Industry Updates

It's still all about self-managed superannuation funds

David Tuckwell


For ETFs, the pot of gold is still at the end of the SMSF.

In the early days of the ETF industry, it was all about self-managed superannuation funds. Families running SMSFs tend to be rich, well-travelled and financially literate. They could see opportunity in Aussie ETFs ahead of time and were the early adopters in the 2000s.

Seventeen years later what's changed? Not much.

According to a new report from software company Class Super, SMSFs remain the driving force behind ETFs, with more than half of all ETF assets being owned by SMSFs.

And their propensity to use ETFs is growing, with the total assets invested in ETFs by SMSF quadrupling since 2013.

"One third of ETF investors were SMSFs and this SMSF investment equated to over 50% of total ETF asset value," the report said.

"Over the last 5 years… the percentage of SMSFs using ETFs has more than doubled from 8% to 19%."

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A major reason SMSFs like ETFs, the report found, is that they make investing in overseas markets easier because they trade on exchange. They're also significantly cheaper than most international managed funds.

Among international markets, the US remains the most popular with Australian investors by far, the report found. But emerging markets - thanks to their exposure to China - are popular too.

"SMSFs most commonly use ETFs to gain exposure to international equities and as a passive investment in Australian shares," the report said.

"Emerging markets and Australian listed property are also relatively popular. As at March 2018, international ETFs make up 54% of the top 20, and the top 3 positions are held by international holding."

However, the report found that while SMSF popularity was growing, adopters were still a minority. Only 19% of SMSFs used ETFs, compared with 31% that invested in managed funds and 65% that held shares.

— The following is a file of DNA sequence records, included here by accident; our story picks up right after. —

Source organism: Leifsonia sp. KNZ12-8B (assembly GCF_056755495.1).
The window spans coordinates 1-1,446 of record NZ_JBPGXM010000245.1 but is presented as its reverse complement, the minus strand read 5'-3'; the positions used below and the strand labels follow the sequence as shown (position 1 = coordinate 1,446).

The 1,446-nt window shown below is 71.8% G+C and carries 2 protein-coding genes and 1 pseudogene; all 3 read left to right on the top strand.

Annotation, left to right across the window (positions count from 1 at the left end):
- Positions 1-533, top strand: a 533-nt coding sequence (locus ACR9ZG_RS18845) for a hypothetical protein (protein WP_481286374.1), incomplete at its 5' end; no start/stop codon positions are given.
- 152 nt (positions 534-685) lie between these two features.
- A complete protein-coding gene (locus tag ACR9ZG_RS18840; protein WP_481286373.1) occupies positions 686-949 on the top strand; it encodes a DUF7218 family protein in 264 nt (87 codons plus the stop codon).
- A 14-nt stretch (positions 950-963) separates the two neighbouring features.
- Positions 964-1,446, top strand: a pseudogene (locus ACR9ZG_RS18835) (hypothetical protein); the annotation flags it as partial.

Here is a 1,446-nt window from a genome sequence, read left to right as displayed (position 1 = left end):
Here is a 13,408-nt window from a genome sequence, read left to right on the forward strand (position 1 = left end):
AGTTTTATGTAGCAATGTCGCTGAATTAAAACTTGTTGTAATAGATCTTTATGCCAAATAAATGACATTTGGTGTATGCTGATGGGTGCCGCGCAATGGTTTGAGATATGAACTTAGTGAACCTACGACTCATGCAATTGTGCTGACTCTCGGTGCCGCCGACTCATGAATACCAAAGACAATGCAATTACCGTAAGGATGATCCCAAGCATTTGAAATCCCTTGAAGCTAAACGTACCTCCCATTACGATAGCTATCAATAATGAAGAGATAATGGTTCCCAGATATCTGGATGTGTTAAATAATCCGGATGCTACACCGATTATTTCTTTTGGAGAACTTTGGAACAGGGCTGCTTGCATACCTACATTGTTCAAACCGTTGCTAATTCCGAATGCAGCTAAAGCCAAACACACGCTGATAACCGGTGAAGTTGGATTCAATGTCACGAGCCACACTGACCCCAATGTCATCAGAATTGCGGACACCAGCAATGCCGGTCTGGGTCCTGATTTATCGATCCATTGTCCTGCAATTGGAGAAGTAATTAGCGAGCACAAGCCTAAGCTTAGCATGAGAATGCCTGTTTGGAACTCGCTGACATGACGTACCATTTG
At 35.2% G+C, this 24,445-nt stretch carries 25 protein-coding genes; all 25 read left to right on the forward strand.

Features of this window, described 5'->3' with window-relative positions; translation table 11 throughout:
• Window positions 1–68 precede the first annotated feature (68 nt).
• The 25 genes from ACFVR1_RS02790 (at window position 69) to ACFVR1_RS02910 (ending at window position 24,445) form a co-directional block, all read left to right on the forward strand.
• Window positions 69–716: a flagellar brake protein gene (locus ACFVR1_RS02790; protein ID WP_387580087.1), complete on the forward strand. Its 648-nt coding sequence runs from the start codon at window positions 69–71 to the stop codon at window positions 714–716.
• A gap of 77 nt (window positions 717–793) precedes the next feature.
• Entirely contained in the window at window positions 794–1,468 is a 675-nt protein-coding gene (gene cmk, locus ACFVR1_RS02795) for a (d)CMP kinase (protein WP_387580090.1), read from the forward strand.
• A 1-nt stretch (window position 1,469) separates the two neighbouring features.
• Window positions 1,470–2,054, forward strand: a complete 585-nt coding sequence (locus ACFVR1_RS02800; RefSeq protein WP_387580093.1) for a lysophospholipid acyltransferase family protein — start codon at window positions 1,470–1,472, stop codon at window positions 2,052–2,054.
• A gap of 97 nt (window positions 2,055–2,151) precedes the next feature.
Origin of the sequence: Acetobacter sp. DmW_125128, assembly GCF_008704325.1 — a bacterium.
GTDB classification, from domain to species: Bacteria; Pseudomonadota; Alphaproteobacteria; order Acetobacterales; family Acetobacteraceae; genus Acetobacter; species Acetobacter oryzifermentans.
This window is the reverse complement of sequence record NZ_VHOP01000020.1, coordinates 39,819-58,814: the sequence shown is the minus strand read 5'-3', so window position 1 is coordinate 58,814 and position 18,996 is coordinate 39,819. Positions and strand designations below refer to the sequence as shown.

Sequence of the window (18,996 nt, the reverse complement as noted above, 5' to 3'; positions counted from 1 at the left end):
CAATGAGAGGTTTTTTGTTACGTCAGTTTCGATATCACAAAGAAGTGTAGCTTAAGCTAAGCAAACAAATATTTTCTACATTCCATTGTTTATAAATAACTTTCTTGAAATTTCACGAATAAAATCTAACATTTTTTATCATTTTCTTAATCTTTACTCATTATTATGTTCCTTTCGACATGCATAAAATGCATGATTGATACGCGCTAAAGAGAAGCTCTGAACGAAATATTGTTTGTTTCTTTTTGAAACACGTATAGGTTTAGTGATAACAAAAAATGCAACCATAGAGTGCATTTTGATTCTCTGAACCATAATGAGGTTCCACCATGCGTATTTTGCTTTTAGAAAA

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BlackRock's S&P 500 tracker IVV was the most popular ETF with Aussie SMSFs, commanding a whopping 8.5% of total ETF investment. But among issuers, Vanguard stood above the rest, capturing more than one-third market share.

In an interesting sign, Vanguard's plain vanilla Australia ETF VAS appears to have overtaken State Street's STW, Australia's first and largest ETF, making VAS is the second most popular ETF among SMSFs.

On a phone call with ETF Stream, Class Super's CEO Kevin Bungard said he was unsurprised by Vanguard's dominance.

"Vanguard's market share did not really come as a surprise to us. Vanguard is well-regarded and you see that elsewhere in the market: their ETFs are popular with robo-advisors and they almost always get good reviews."

The report's findings come in contrast to a report by Investment Trends published earlier this year. The report found that SMSFs were becoming less relevant to ETF issuers looking to gather assets. The data, however, only took a nose count and did not look at ownership on a market cap basis.

But Mr Bungard said that it would make sense if SMSF's role in the ETF market were to decline in the future.

"The overall ETF market is growing faster than the SMSF portion of that market. SMSFs were early adopters of ETFs but the rest of the investors appear to be catching on now."


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